Throughout that time, a forward line that featured various combinations of Deco, Samuel Eto'o, Henrik Larsson, Ludovic Giuly and the emerging Lionel Messi (among others) had Ronaldinho as its off-the-cuff conductor. He exploited openings that nobody else could see and scored some spectacular goals.
There was the hip swivel and stationary toe-poke away to Chelsea, the overhead kick against Atletico Madrid, and self-engineered acrobatics against Villarreal and Osasuna. A set-piece specialist, he found the net from all sorts of free-kicks, too. Adept at swinging one in from 25 yards out, he could also slide the ball under the wall or use a disguised chipping wedge technique, depending on the situation.
Ronaldinho made the ball dance for his amusement and ours, embarrassing opponents with his superior control, his sense of time and space. He was one of the finest exponents of the elastico and the no-look pass. It was joyous football that, although it occasionally strayed towards novelty, was always underpinned by a ruthless streak, a remarkable ability to seize the moment. He was a consummate performer and the last of his kind.
Such players are no longer indulged in the same way at the very top level, as Ronaldinho discovered when Pep Guardiola was promoted to the role of first-team manager in the summer of 2007. Those who fell short of the peak physical condition and unwavering commitment that his high-intensity demanded were cast aside, no matter how talented. Ronaldinho was soon phased out – sacrificed on the altar of the collective.
His form of spontaneous individualism has been lost to a more methodical and prescriptive form of football, as advocated by Guardiola and his disciples. Ronaldinho and Guardiola represented two conflicting ideologies, and defined two different eras at Barcelona. In contrast to the implacable, suffocating dominance of Guardiola's team, Ronaldinho's had a thrillingly improvisational feel. Both were successful, but only one was fun.
The Moment: Real Madrid 0 Barcelona 3
In the 2005/06 season, Ronaldinho, and by extension the Barcelona team that relied so heavily on him, were at the peak of their powers. This game against their great rivals came in the midst of what would become a run of 14 successive league wins, during which they scored 38 goals and conceded just six. They steamrollered all-comers, including Real Madrid at the Bernabeu.
The home side, still gripped by their Galatico obsession, had an unbalanced starting XI that featured Zinedine Zidane, David Beckham, Ronaldo, Robinho, and Raul. While they were busy showing how misguided a reliance on outstanding individuals could be, Ronaldinho demonstrated the value a true game-changer could have in the right setting.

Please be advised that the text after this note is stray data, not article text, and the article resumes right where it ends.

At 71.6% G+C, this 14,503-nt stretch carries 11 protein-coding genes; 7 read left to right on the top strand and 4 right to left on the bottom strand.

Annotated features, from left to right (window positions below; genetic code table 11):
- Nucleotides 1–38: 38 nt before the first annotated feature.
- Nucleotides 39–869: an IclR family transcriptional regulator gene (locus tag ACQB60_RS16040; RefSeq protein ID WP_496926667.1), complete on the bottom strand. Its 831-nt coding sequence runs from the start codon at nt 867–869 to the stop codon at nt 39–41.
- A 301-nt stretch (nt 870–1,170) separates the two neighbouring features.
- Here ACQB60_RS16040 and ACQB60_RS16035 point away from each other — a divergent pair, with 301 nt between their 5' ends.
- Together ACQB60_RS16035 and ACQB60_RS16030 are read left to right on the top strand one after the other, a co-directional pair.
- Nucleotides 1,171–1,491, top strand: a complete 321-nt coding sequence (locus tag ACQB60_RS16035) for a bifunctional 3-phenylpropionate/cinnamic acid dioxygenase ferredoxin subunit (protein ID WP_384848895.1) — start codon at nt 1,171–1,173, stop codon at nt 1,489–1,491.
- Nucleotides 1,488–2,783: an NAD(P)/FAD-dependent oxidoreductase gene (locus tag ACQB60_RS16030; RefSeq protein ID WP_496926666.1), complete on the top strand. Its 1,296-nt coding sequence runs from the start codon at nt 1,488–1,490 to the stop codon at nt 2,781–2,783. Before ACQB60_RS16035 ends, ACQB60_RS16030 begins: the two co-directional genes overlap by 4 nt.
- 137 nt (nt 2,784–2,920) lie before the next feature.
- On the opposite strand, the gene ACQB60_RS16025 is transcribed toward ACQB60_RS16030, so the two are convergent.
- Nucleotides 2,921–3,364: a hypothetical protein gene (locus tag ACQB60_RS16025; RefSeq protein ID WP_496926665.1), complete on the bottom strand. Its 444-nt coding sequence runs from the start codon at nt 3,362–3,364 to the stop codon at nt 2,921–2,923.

Nominally stationed on the left wing, but with license to roam, he received some rough treatment from Michel Salgado in particular. But, after a couple of loose early touches, Ronaldinho came into his own. Teasing the opposition, drawing the ball into the defender's reach before whipping it away again. There were delicately weighted passes, little nudges and flicks in the first half, a mere warm-up for the main show.
Barcelona led thanks to a Samuel Eto'o strike before Ronaldinho secured victory with two perfectly executed goals. Receiving the ball in his own half he sped away down the left, jinking past Sergio Ramos, ducking inside Ivan Helguera and firing home. The net had barely rippled before Iker Casillas was flinging his arms out in frustration. A second arrived shortly after as Ronaldinho again isolated Ramos, accelerated past him and slid the ball into the far corner. Madrid's supporters rose to applaud.
There was something about Ronaldinho that transcended rivalry. He was irresistible and, for an all-too-brief spell, untouchable. Even the most staunch opposition supporter couldn't help but admire his efforts, inflicting pain in the most beguiling way possible, all with a winning smile on his face.
A month later and he was deservedly named World Player of the Year for the second time in a row. By the end of that season, Barcelona had won the La Liga title and the Champions League, utterly transformed from the team he had first joined.
"Ronaldinho was responsible for the change in Barça. It was a bad time and the change that came about with his arrival was amazing. In the first year, he didn't win anything but people fell in love with him. Then the trophies started coming and he made all those people happy. Barça should always be grateful for everything he did." – Lionel Messi
Words: Sean Cole // Illustration: @Dan_Draws